SAN FRANCISCO -- Buster Posey’s championship dreams first began to percolate in 1995, when he stayed up late to watch the Braves win a World Series championship as an 8-year-old fan in his hometown of Leesburg, Ga.
“For me, I think that’s where the dream really took off,” Posey said. “Even at 8 years old, I was captivated by 25 men jumping around with youthful enthusiasm because of what they had just accomplished.”
The drive to win championships only increased when Posey was selected by the Giants with the fifth overall pick of the 2008 Draft. His arrival ended up ushering in the most successful era in franchise history, as he developed into a seven-time All-Star who helped bring three World Series titles to San Francisco in 2010, 2012 and 2014.
The Giants honored his unparalleled legacy by hosting Buster Posey Day on Saturday afternoon at Oracle Park, giving fans a chance to celebrate the greatest catcher in franchise history for the first time since he unexpectedly announced his retirement in November.
Posey, accompanied by his wife, Kristen, and his four children – Lee, Addison, Ada and Livvi – walked out onto the field to a standing ovation from the crowd during an hour-long pregame ceremony. Several of Posey’s former teammates and coaches, including Bruce Bochy, Matt Cain, Bengie Molina and Jeremy Affeldt, were on hand for the occasion and delivered brief speeches in his honor.
“As much as I appreciate the kind words, I never thought this was about me,” Posey said after taking the podium for his closing remarks. “This was about me being a part of something. Right now, it’s an opportunity for me to thank you fans for letting me be a part of that, letting my teammates be a part of that. I just want to tell you how thankful I am.”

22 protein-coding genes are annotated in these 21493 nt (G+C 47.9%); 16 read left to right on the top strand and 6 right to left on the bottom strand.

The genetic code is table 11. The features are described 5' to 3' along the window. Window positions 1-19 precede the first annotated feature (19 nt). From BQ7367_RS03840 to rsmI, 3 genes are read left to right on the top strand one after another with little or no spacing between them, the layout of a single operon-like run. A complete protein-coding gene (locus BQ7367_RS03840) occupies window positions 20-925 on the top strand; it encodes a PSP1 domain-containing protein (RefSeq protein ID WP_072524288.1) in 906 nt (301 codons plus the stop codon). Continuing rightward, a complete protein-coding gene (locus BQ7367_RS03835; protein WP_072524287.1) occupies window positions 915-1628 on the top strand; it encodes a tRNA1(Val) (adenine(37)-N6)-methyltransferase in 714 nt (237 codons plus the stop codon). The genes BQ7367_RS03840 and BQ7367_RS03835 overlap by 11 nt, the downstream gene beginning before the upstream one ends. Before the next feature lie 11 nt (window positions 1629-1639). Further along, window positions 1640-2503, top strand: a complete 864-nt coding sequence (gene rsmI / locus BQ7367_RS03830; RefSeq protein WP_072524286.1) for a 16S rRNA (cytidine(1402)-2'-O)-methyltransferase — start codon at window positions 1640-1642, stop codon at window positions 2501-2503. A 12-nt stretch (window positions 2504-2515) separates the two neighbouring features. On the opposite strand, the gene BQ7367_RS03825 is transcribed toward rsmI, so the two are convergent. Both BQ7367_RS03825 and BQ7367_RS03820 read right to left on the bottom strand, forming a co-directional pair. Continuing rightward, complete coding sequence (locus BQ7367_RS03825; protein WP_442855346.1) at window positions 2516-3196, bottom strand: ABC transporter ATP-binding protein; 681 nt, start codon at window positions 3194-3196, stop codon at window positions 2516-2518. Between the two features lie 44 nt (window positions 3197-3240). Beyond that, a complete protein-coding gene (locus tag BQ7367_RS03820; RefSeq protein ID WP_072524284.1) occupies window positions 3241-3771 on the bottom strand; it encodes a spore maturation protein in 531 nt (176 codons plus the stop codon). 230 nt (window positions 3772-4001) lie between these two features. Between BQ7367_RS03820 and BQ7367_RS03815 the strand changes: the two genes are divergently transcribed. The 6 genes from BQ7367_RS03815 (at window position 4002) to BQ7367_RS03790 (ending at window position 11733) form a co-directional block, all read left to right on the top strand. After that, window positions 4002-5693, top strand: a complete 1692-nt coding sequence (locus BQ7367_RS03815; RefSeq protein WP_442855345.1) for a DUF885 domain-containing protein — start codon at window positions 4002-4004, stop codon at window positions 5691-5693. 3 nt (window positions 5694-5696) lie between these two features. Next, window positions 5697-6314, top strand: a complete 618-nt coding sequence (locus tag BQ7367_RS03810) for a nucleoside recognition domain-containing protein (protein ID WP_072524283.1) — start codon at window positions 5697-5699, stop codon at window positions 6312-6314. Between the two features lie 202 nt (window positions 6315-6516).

The Giants played a video tribute with plenty of highlights from Posey’s iconic 12-year run with the club, but team officials also praised his significant impact off the field, particularly through his BP28 foundation, which is dedicated to raising money to support research to cure pediatric cancer.
“It was an honor to ride with you,” Bochy said. “It was an honor spending time with you. It was an honor having a front-row seat to watching one of the best ever do his thing every day. … You made our team better, you made the city better and you made me better. I cannot thank you enough.”
The ceremony also included plenty of ribbing, with Giants broadcaster Duane Kuiper making several jokes about Posey’s “blazing speed” and filmmaker Chris Columbus emerging to award Posey an Emmy for the acting chops he showed in the legendary Giants Spanish promos that co-starred Sergio Romo and Javier López.
Molina, who was traded to the Rangers after Posey took over as the Giants’ starting catcher midway through the 2010 season, brought additional levity by making two requests of his former understudy. He asked for a Buster Hug and a signed No. 28 jersey, both of which he got.
“Buster, what can I say about him?” Molina said. “He got me a ring.”
The festivities ended on a touching note, with the older Posey twins, Lee and Addison, each throwing out a ceremonial first pitch to their dad. Afterward, Brian Wilson and Posey re-created their hug from their World Series-clinching win over the Rangers in 2010, which sealed the Giants’ first championship title since moving to San Francisco.
"I’m forever grateful I got to wear a Giants uniform for my entire career,” Posey said. “I never wanted to wear another one."
Posey said he continues to keep tabs on the Giants, but his priority is spending time with his family and coaching Lee and Addison’s Little League games. While he misses the relationships with his teammates, Posey said he remains at peace with his decision to step away from the game.
Could he see himself taking on a new role as a big league coach or manager at some point in the future?
“Never say never, but I think it would have to be a ways down the road because it is so time consuming,” Posey said. “I guess that’s a long way of saying no.”